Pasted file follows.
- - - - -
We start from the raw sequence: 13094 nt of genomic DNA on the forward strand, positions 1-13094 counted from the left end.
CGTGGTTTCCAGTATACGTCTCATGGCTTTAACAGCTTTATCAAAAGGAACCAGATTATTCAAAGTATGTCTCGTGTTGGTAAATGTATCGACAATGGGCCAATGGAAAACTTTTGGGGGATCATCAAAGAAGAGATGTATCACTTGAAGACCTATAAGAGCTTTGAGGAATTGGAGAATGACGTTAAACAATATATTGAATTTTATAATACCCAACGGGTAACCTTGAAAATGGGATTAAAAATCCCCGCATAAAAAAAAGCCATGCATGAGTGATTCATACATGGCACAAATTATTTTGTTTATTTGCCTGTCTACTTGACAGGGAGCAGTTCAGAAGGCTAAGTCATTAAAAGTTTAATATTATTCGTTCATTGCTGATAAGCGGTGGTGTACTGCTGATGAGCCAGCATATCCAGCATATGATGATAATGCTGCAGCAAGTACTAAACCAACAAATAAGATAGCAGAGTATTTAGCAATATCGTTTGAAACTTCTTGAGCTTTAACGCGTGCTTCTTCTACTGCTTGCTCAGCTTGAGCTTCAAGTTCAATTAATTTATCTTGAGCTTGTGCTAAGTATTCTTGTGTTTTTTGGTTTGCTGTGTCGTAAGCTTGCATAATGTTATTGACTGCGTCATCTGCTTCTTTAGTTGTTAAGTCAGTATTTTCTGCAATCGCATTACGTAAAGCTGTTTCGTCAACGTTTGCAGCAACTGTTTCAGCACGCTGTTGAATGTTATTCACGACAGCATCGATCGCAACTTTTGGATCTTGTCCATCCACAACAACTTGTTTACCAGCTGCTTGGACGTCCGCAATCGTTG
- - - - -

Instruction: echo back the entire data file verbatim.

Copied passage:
We start from the raw sequence: 13094 nt of genomic DNA on the forward strand, positions 1-13094 counted from the left end.
CGTGGTTTCCAGTATACGTCTCATGGCTTTAACAGCTTTATCAAAAGGAACCAGATTATTCAAAGTATGTCTCGTGTTGGTAAATGTATCGACAATGGGCCAATGGAAAACTTTTGGGGGATCATCAAAGAAGAGATGTATCACTTGAAGACCTATAAGAGCTTTGAGGAATTGGAGAATGACGTTAAACAATATATTGAATTTTATAATACCCAACGGGTAACCTTGAAAATGGGATTAAAAATCCCCGCATAAAAAAAAGCCATGCATGAGTGATTCATACATGGCACAAATTATTTTGTTTATTTGCCTGTCTACTTGACAGGGAGCAGTTCAGAAGGCTAAGTCATTAAAAGTTTAATATTATTCGTTCATTGCTGATAAGCGGTGGTGTACTGCTGATGAGCCAGCATATCCAGCATATGATGATAATGCTGCAGCAAGTACTAAACCAACAAATAAGATAGCAGAGTATTTAGCAATATCGTTTGAAACTTCTTGAGCTTTAACGCGTGCTTCTTCTACTGCTTGCTCAGCTTGAGCTTCAAGTTCAATTAATTTATCTTGAGCTTGTGCTAAGTATTCTTGTGTTTTTTGGTTTGCTGTGTCGTAAGCTTGCATAATGTTATTGACTGCGTCATCTGCTTCTTTAGTTGTTAAGTCAGTATTTTCTGCAATCGCATTACGTAAAGCTGTTTCGTCAACGTTTGCAGCAACTGTTTCAGCACGCTGTTGAATGTTATTCACGACAGCATCGATCGCAACTTTTGGATCTTGTCCATCCACAACAACTTGTTTACCAGCTGCTTGGACGTCCGCAATCGTTG